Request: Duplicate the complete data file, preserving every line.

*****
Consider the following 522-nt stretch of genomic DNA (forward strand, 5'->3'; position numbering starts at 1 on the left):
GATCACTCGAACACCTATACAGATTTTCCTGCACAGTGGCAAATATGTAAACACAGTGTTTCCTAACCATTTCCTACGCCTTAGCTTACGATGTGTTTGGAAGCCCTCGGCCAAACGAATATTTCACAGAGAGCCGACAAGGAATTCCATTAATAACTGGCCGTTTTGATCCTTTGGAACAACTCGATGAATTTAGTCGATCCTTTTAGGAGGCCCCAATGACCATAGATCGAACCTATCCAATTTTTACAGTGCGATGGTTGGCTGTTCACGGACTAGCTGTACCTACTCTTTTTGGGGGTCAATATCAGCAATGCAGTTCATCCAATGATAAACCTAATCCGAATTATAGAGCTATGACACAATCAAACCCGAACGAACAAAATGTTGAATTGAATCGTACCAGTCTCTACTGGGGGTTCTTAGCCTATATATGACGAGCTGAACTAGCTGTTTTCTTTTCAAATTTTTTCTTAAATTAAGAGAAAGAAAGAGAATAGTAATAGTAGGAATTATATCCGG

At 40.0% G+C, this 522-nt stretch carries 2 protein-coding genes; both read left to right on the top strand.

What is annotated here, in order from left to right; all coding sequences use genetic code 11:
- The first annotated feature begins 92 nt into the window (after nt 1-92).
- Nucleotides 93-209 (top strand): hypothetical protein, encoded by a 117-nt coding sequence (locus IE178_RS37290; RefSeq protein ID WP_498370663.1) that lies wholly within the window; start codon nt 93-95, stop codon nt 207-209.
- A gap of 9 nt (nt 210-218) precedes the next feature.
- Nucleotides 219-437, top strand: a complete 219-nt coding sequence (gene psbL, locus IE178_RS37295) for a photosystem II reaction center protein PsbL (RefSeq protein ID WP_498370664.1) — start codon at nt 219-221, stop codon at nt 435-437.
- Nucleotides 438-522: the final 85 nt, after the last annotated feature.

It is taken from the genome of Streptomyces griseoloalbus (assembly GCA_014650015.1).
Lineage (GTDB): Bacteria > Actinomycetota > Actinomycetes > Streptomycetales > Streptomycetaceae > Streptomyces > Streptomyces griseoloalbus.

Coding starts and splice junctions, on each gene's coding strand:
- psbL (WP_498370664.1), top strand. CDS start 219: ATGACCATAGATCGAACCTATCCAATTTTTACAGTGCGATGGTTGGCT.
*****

Consider the following 522-nt stretch of genomic DNA (forward strand, 5'->3'; position numbering starts at 1 on the left):
GATCACTCGAACACCTATACAGATTTTCCTGCACAGTGGCAAATATGTAAACACAGTGTTTCCTAACCATTTCCTACGCCTTAGCTTACGATGTGTTTGGAAGCCCTCGGCCAAACGAATATTTCACAGAGAGCCGACAAGGAATTCCATTAATAACTGGCCGTTTTGATCCTTTGGAACAACTCGATGAATTTAGTCGATCCTTTTAGGAGGCCCCAATGACCATAGATCGAACCTATCCAATTTTTACAGTGCGATGGTTGGCTGTTCACGGACTAGCTGTACCTACTCTTTTTGGGGGTCAATATCAGCAATGCAGTTCATCCAATGATAAACCTAATCCGAATTATAGAGCTATGACACAATCAAACCCGAACGAACAAAATGTTGAATTGAATCGTACCAGTCTCTACTGGGGGTTCTTAGCCTATATATGACGAGCTGAACTAGCTGTTTTCTTTTCAAATTTTTTCTTAAATTAAGAGAAAGAAAGAGAATAGTAATAGTAGGAATTATATCCGG

At 40.0% G+C, this 522-nt stretch carries 2 protein-coding genes; both read left to right on the top strand.

What is annotated here, in order from left to right; all coding sequences use genetic code 11:
- The first annotated feature begins 92 nt into the window (after nt 1-92).
- Nucleotides 93-209 (top strand): hypothetical protein, encoded by a 117-nt coding sequence (locus IE178_RS37290; RefSeq protein ID WP_498370663.1) that lies wholly within the window; start codon nt 93-95, stop codon nt 207-209.
- A gap of 9 nt (nt 210-218) precedes the next feature.
- Nucleotides 219-437, top strand: a complete 219-nt coding sequence (gene psbL, locus IE178_RS37295) for a photosystem II reaction center protein PsbL (RefSeq protein ID WP_498370664.1) — start codon at nt 219-221, stop codon at nt 435-437.
- Nucleotides 438-522: the final 85 nt, after the last annotated feature.

It is taken from the genome of Streptomyces griseoloalbus (assembly GCA_014650015.1).
Lineage (GTDB): Bacteria > Actinomycetota > Actinomycetes > Streptomycetales > Streptomycetaceae > Streptomyces > Streptomyces griseoloalbus.

Coding starts and splice junctions, on each gene's coding strand:
- psbL (WP_498370664.1), top strand. CDS start 219: ATGACCATAGATCGAACCTATCCAATTTTTACAGTGCGATGGTTGGCT.